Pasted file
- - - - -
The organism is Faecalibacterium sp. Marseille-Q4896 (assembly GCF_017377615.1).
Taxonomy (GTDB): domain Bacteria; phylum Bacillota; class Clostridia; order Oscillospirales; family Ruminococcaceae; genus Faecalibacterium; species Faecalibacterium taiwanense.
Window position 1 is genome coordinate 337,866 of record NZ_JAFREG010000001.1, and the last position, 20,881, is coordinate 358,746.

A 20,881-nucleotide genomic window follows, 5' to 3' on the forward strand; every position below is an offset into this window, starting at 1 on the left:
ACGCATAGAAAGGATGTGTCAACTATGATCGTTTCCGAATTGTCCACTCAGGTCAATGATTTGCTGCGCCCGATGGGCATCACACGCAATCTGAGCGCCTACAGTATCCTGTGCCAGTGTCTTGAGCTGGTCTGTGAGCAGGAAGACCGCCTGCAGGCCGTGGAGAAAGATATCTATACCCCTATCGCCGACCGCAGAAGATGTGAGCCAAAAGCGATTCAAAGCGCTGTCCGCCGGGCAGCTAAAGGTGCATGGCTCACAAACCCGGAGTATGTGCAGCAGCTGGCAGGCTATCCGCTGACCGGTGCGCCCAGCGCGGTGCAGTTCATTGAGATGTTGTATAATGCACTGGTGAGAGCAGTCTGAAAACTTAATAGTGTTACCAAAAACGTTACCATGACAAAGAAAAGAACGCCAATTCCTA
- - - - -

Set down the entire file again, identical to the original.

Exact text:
The organism is Faecalibacterium sp. Marseille-Q4896 (assembly GCF_017377615.1).
Taxonomy (GTDB): domain Bacteria; phylum Bacillota; class Clostridia; order Oscillospirales; family Ruminococcaceae; genus Faecalibacterium; species Faecalibacterium taiwanense.
Window position 1 is genome coordinate 337,866 of record NZ_JAFREG010000001.1, and the last position, 20,881, is coordinate 358,746.

A 20,881-nucleotide genomic window follows, 5' to 3' on the forward strand; every position below is an offset into this window, starting at 1 on the left:
ACGCATAGAAAGGATGTGTCAACTATGATCGTTTCCGAATTGTCCACTCAGGTCAATGATTTGCTGCGCCCGATGGGCATCACACGCAATCTGAGCGCCTACAGTATCCTGTGCCAGTGTCTTGAGCTGGTCTGTGAGCAGGAAGACCGCCTGCAGGCCGTGGAGAAAGATATCTATACCCCTATCGCCGACCGCAGAAGATGTGAGCCAAAAGCGATTCAAAGCGCTGTCCGCCGGGCAGCTAAAGGTGCATGGCTCACAAACCCGGAGTATGTGCAGCAGCTGGCAGGCTATCCGCTGACCGGTGCGCCCAGCGCGGTGCAGTTCATTGAGATGTTGTATAATGCACTGGTGAGAGCAGTCTGAAAACTTAATAGTGTTACCAAAAACGTTACCATGACAAAGAAAAGAACGCCAATTCCTA